Love and War
“I then imagined what Sallie looked like and suddenly everything came into view. Sallie would have been blonde, just like the figure in my picture. She would have been 17 in 1861. She would have been beautiful, articulate and intelligent. He would have watched her growing up. Her father, Randolph, who liked a good time and was a little bit fond of the drink, had thrown very expensive parties ever since his father had died in 1851. Baillie had attended those parties, it had been very much part of his social life and calendar. They would have in fact been the most wonderful times he ever had and all the time the young Sarah Sallie Spalding would have been growing up. She would have attended the parties as a young girl and the parties and then suddenly in 1860 she would have changed into a beautiful young woman. Baillie was absolutely smitten. He was totally shot away with love for Sarah Sallie Spalding.”
Except from Rebel Spirit published 2001
A Mirror Image
The Marine Lieutenant Bill Erhart mirrors my own memories of the American Civil War especially the last part about the girl he left behind.
He even has the haircut and glasses as me!
More than Just Toys
The next piece of memory art takes the form of a sculpture. I've always played Wargames since the age of 9 and converted countless toy soldiers to that end. The tally is now over some 600 converted Britains Deetail 54mm figures mainly collected from boot fairs in the late 80s early 90s.
I love Britains...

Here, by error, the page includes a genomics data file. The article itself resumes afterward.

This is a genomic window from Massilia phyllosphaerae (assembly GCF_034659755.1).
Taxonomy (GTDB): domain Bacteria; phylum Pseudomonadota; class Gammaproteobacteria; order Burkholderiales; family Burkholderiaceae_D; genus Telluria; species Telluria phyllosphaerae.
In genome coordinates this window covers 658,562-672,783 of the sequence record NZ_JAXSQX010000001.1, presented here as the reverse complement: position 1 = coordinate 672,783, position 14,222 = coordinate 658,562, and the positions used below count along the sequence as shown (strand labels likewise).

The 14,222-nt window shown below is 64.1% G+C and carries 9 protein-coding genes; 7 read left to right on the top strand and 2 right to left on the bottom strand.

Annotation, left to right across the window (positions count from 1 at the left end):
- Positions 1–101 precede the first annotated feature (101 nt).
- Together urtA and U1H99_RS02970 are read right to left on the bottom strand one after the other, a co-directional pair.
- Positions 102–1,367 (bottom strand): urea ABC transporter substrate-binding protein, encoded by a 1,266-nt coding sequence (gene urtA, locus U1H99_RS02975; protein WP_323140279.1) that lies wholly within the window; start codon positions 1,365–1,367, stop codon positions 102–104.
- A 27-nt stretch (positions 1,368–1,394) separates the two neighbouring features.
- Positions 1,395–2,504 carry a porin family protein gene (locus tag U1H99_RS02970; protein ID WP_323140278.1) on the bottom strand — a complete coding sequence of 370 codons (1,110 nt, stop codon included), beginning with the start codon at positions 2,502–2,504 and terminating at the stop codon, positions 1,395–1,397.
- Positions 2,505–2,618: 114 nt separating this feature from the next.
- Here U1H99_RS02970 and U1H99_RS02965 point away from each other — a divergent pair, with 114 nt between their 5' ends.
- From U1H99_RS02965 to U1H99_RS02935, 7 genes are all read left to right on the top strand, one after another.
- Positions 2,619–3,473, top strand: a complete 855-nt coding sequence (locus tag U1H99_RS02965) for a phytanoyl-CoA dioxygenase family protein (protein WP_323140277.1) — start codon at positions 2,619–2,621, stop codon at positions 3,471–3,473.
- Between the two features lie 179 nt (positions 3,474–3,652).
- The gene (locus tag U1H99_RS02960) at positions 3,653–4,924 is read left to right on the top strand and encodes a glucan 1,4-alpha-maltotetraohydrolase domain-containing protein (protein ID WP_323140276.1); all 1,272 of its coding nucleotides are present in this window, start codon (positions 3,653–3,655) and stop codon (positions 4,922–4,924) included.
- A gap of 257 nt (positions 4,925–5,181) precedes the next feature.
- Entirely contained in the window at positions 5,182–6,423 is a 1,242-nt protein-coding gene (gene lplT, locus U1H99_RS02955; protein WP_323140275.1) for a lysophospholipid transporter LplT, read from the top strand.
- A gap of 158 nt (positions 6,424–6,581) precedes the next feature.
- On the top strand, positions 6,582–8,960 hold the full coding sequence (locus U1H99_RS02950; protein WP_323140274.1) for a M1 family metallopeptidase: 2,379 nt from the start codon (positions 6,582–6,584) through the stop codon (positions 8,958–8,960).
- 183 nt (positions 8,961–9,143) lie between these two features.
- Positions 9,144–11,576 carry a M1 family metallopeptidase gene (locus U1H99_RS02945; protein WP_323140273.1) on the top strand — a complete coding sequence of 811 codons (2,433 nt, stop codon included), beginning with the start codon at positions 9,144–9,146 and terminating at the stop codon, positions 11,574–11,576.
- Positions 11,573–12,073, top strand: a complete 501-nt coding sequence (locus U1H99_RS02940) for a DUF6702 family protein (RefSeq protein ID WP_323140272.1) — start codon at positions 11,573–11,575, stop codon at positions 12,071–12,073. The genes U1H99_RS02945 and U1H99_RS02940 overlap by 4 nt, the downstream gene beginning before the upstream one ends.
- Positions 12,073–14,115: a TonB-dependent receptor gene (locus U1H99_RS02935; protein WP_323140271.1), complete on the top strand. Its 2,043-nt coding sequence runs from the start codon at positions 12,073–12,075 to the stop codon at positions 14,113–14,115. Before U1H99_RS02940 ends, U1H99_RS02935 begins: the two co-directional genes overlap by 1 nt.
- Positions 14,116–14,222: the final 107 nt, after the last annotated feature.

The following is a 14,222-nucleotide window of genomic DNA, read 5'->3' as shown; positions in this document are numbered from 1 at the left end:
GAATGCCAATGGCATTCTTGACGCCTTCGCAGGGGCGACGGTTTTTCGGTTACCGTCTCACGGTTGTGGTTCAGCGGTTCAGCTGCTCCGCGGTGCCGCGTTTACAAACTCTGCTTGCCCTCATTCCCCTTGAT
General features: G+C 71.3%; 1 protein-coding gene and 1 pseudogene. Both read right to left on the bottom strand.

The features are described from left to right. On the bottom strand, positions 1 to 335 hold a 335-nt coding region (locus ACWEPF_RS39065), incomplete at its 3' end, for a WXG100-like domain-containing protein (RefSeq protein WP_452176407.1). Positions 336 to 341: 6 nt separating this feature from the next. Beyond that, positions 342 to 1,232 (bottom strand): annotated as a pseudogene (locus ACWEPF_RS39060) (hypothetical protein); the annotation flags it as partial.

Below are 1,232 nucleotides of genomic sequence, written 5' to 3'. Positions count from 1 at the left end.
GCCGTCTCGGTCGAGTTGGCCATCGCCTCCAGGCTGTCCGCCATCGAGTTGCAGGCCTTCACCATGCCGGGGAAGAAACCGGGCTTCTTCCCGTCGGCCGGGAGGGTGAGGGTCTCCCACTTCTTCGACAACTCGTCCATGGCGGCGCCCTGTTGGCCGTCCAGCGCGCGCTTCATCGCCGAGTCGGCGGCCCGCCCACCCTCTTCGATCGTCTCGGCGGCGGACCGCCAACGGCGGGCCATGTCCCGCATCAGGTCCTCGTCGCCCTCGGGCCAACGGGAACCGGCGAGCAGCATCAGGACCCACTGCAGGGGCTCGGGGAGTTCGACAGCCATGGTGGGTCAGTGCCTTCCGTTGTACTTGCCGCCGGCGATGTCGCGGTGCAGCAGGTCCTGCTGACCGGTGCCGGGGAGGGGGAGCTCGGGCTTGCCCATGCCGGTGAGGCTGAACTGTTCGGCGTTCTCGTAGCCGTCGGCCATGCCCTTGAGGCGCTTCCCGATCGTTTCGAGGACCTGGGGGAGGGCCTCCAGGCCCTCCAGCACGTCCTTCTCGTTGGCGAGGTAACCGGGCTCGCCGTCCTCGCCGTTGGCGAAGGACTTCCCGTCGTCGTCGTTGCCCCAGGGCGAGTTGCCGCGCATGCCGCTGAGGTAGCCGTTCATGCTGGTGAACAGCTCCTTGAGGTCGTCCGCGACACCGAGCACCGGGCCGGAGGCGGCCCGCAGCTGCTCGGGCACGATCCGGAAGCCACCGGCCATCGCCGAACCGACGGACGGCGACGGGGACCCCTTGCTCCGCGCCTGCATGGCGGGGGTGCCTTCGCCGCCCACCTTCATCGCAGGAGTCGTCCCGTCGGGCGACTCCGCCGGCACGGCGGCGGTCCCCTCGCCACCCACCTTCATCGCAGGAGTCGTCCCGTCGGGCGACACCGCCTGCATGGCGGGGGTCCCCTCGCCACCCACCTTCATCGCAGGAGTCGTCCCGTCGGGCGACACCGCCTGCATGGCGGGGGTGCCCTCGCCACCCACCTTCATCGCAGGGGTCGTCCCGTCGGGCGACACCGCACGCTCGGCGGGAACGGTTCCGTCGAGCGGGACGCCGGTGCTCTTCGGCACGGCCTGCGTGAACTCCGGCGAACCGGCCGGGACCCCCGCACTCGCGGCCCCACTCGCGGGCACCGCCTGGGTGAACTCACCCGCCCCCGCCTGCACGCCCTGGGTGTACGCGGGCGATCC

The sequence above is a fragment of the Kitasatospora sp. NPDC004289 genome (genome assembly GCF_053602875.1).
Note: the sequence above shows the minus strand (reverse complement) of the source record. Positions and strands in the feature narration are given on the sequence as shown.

Britains plastic is a perfect sculpting media. Hard, durable and flexible it can be shaped, sanded, cut with a craft knife and melted for hot wire implants etc. In addition I use epoxy resin glue, plastic wood filler, paper clips , cardboard, bits of copper and tin plate sheet, wire coat hangers and wooden pegs to create beards, moustaches, limbs and equipment.
Some figures have been repaired several times due to being wounded in action and they just gain more character and become cherished items. They are literally bomb proof and I have shot at them with miniature paper black powder cannon that I invented!
Countless members of my Wargames club over the years have used them continuously. There is nothing worse than a toy not played with.
Contrary to popular belief that Wargames encourage and glorify war I have found it to be the opposite. As H G Wells so aptly put it in his Wargames masterpiece Little Wars published in 1913 just before the advent of the Big War to end all wars,
"-and so I offer my game, for a particular as well as a general end; and let us put this prancing monarch and that silly scare-mon- ger, and these excitable â€œpatriots,â€ and those adventurers, and all the practitioners of Welt Politik, into one vast Temple of War, with cork carpets everywhere, and plenty of little trees and little houses to knock down, and cities and fortresses, and unlimited soldiers and tons, cellars full and let them lead their own lives there away from us."
War games teach people not to be stupid enough to fight. The Generals grow fat and old whilst the fit young men suffer and die in their millions - that is the lesson you learn.
The most affective argument to stopping people smoking came from my English teacher in 1968, "Go ahead and smoke as much as you like, I don't care, you are paying my taxes! If you don't then I will have to pay more."
Vignette from the Mind
Back to the matter in hand I made this little vignette back in 1991. The Surgical saw wielding American Civil War surgeon shouting, "Next!" And the attentive Clara Barton type nurse both covered in blood and bandages.
On the stretcher or gurney as they say Stateside lies a wounded Confederate Infantry Officer. He is very specifically shot in both shoulders with a gash to his knee. Two confederate infantrymen bring him in for patching up, literally kill or cure.